My notes on the remake of The Stepfather.This is a step up from Prom Night, the last remake directed by Nelson McCormick and scripted by J.S. Cardone; that took almost nothing from the slasher movie whose masthead it was notionally trading under, and was indeed one of those rare films which seem to have no story whatsoever, but this at least recognises the solid plot elements of the 1986 suspense-horror item, and reproduces a couple of scenes (the opening, for instance) exactly while reusing the mechanics of the storyline as we wonder when the seemingly affable but actually simmering central character will boil over and try to kill his latest adopted family.
Much of the spadework involved in redoing the Donald E. Westlake script is the now-familiar business of filling the script with gadgets we didn’t have in the 1980s – this is full of distracting business about PDAs, mobile phones, voicemail, text messages, wiped digital photos and internet caches, which mean suspense sequences revolving around rooting about under a car seat for a phone charger so the heroine can deliver a vital warning to her thicko boyfriend or a ringtone that sounds out through the ventilation system when the phone subscriber is supposedly miles away. We open, as in 1987, with a middle-class man altering his appearance by removing coloured contacts and shaving as he prepares to leave a home – he has tidily cancelled the newspapers – littered with the corpses of the wife and kids who have ‘disappointed’ him. Just to rub it in, the house is decorated for Christmas – though that’s famously a stressful time of year, and we could conclude that it was a ‘batteries not included’ notice or a very poor cracker joke which spurred the massacre. Then we get a single long-shot scene with the FBI talking about the case, and revealing that the mystery man has done it at least once before – though the policier aspect of the film only recurs when a nosy neighbour looks at the America’s most wanted website and sees a familiar artists’ impression.
Then, in a supermarket, a nice guy calling himself David Harris (Dylan Walsh) picks up hot divorced Mom Susan (Sela Ward) and her two younger children – don’t bother to learn their names, because they’re nonpersons in the film and even off on a sleepover during the climax – and, six months later, they’re engaged. The POV in the 1987 film was a teenage girl who got suspicious about her new perfect Dad (the role which turned Terry O’Quinn from Third Cop or Balding Dad to superstar character actor); here, the lead is a brooding, twitchy teenage son, Michael (Penn Badgley), who comes home from a spell in military school after unspecified troubles, and is soon distracted (unbelievably) from his super-hot bikini babe girlfriend Kelly (Amber Heard) by suspicions about why there are locks all over the basement (weirdly, the killer locks away his tequila stash but later leaves a corpse in an unsecured freezer) and his new prospective father can’t keep the name of his supposedly dead daughter consistent. Typically, this is a film which doesn’t trust its actors or its premise: instead of the slow burn realisation and girl-who-cried-wolf business, it’s plain to almost everyone who walks by that ‘David’ is a maniac and so he has to rack up a biggish body count (nosy neighbour, ex-husband, lesbian auntie) in standalone kill sequences before the finale in which he menaces Susan, Michael and Kelly … only to be beaten off, and resurface in a coda picking up a new family in case they ever want to remake Stepfather II.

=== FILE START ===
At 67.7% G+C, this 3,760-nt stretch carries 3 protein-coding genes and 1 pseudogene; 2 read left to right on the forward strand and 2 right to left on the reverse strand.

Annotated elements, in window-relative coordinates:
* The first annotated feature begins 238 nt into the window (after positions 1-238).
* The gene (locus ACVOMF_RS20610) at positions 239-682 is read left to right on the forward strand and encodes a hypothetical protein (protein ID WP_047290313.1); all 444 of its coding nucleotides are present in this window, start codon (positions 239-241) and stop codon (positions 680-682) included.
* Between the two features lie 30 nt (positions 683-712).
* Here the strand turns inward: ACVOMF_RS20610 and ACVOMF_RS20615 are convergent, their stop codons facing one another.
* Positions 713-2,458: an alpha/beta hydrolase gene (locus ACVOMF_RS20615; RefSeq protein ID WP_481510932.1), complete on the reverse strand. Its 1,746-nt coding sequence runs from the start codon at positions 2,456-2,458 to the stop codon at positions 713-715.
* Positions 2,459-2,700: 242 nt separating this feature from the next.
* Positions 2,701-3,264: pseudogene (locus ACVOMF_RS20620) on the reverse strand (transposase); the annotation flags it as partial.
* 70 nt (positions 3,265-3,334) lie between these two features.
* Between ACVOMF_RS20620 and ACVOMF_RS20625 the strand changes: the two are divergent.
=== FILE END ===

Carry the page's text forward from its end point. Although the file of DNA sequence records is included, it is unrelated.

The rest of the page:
Walsh is potentially okay in the lead, though he has broader strokes to play than O’Quinn – and is never given the crucial speech his predecessor had in which he makes a heartfelt plea for his outmoded values, and complicates our view of the stepfather as a monster. Heard – who seems to own ridiculously few clothes – is a lively presence, but stuck with a conventional girlfriend role which makes you realise how rare the interesting female lead role she had in All the Boys Love Mandy Lane was in the contemporary horror genre. The weak note is sounded by Badgley, who isn’t remotely credible as a supposed troublemaker – frankly, he looks like Shia LeBoeuf could kick his ass, and is among the whiniest amateur sleuths in the business. It doesn’t even do well by the hokey scare stuff, and setting the final face-off during a thunderstorm – like the Christmas bit at the outset – just suggests a tendency to over-egg the stale pudding.